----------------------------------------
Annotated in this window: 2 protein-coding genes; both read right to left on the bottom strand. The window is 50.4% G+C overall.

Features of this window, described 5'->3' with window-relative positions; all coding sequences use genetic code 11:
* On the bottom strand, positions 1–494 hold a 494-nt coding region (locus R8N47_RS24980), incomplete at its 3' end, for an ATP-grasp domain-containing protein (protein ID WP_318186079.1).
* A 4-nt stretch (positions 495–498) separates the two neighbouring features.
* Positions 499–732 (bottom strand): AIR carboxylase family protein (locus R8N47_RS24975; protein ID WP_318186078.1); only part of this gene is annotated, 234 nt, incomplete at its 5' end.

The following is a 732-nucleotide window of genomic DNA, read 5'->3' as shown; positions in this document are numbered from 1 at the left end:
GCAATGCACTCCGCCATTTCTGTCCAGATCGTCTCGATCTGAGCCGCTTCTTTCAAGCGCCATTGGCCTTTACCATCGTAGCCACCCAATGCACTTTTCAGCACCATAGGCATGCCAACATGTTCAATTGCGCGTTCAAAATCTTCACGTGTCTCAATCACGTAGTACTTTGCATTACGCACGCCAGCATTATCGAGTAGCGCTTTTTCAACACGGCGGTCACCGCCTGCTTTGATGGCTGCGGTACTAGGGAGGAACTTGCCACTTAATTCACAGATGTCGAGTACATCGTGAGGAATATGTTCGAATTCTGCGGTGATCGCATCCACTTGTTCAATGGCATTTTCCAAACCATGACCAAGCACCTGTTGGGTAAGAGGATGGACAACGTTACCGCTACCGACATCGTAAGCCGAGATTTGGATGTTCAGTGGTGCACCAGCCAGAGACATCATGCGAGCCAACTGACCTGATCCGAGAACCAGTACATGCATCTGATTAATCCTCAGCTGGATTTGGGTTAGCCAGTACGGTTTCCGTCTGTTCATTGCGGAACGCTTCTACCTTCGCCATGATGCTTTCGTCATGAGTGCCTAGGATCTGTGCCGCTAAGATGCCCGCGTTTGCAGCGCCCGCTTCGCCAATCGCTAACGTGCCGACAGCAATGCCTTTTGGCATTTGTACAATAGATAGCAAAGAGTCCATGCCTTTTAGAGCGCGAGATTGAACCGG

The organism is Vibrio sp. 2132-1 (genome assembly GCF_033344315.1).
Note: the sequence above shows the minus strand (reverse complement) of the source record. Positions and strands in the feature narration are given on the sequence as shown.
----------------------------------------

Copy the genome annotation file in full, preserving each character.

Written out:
Annotated in this window: 2 protein-coding genes; both read right to left on the bottom strand. The window is 50.4% G+C overall.

Features of this window, described 5'->3' with window-relative positions; all coding sequences use genetic code 11:
* On the bottom strand, positions 1–494 hold a 494-nt coding region (locus R8N47_RS24980), incomplete at its 3' end, for an ATP-grasp domain-containing protein (protein ID WP_318186079.1).
* A 4-nt stretch (positions 495–498) separates the two neighbouring features.
* Positions 499–732 (bottom strand): AIR carboxylase family protein (locus R8N47_RS24975; protein ID WP_318186078.1); only part of this gene is annotated, 234 nt, incomplete at its 5' end.

The following is a 732-nucleotide window of genomic DNA, read 5'->3' as shown; positions in this document are numbered from 1 at the left end:
GCAATGCACTCCGCCATTTCTGTCCAGATCGTCTCGATCTGAGCCGCTTCTTTCAAGCGCCATTGGCCTTTACCATCGTAGCCACCCAATGCACTTTTCAGCACCATAGGCATGCCAACATGTTCAATTGCGCGTTCAAAATCTTCACGTGTCTCAATCACGTAGTACTTTGCATTACGCACGCCAGCATTATCGAGTAGCGCTTTTTCAACACGGCGGTCACCGCCTGCTTTGATGGCTGCGGTACTAGGGAGGAACTTGCCACTTAATTCACAGATGTCGAGTACATCGTGAGGAATATGTTCGAATTCTGCGGTGATCGCATCCACTTGTTCAATGGCATTTTCCAAACCATGACCAAGCACCTGTTGGGTAAGAGGATGGACAACGTTACCGCTACCGACATCGTAAGCCGAGATTTGGATGTTCAGTGGTGCACCAGCCAGAGACATCATGCGAGCCAACTGACCTGATCCGAGAACCAGTACATGCATCTGATTAATCCTCAGCTGGATTTGGGTTAGCCAGTACGGTTTCCGTCTGTTCATTGCGGAACGCTTCTACCTTCGCCATGATGCTTTCGTCATGAGTGCCTAGGATCTGTGCCGCTAAGATGCCCGCGTTTGCAGCGCCCGCTTCGCCAATCGCTAACGTGCCGACAGCAATGCCTTTTGGCATTTGTACAATAGATAGCAAAGAGTCCATGCCTTTTAGAGCGCGAGATTGAACCGG

The organism is Vibrio sp. 2132-1 (genome assembly GCF_033344315.1).
Note: the sequence above shows the minus strand (reverse complement) of the source record. Positions and strands in the feature narration are given on the sequence as shown.